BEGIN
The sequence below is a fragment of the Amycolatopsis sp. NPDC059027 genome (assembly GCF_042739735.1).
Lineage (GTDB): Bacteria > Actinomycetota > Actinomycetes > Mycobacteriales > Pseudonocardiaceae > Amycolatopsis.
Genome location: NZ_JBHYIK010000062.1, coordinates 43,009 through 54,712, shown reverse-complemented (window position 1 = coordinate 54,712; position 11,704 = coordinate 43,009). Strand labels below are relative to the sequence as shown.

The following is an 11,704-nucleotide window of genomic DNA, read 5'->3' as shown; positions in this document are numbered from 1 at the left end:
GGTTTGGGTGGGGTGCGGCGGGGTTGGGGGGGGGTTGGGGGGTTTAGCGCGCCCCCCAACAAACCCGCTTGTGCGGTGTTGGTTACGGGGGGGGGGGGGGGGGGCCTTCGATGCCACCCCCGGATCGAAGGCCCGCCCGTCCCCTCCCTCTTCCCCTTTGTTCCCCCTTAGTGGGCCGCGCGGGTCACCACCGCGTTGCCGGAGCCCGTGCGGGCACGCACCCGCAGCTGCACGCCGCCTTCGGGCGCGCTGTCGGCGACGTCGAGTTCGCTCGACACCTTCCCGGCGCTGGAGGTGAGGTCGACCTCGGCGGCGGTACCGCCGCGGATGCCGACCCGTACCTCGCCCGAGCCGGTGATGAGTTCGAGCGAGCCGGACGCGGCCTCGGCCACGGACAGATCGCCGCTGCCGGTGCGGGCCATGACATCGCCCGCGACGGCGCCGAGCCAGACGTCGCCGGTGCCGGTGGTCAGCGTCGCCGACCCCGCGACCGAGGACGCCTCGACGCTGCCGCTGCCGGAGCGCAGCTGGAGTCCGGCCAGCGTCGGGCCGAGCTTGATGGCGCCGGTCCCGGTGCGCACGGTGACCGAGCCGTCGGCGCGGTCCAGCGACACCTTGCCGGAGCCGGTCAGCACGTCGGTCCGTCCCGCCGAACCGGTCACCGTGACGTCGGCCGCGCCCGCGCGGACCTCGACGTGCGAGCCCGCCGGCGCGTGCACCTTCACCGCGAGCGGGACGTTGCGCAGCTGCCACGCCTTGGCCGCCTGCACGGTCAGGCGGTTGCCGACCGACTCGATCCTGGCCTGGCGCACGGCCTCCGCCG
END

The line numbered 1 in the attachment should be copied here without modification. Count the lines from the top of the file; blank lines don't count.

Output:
The sequence below is a fragment of the Amycolatopsis sp. NPDC059027 genome (assembly GCF_042739735.1).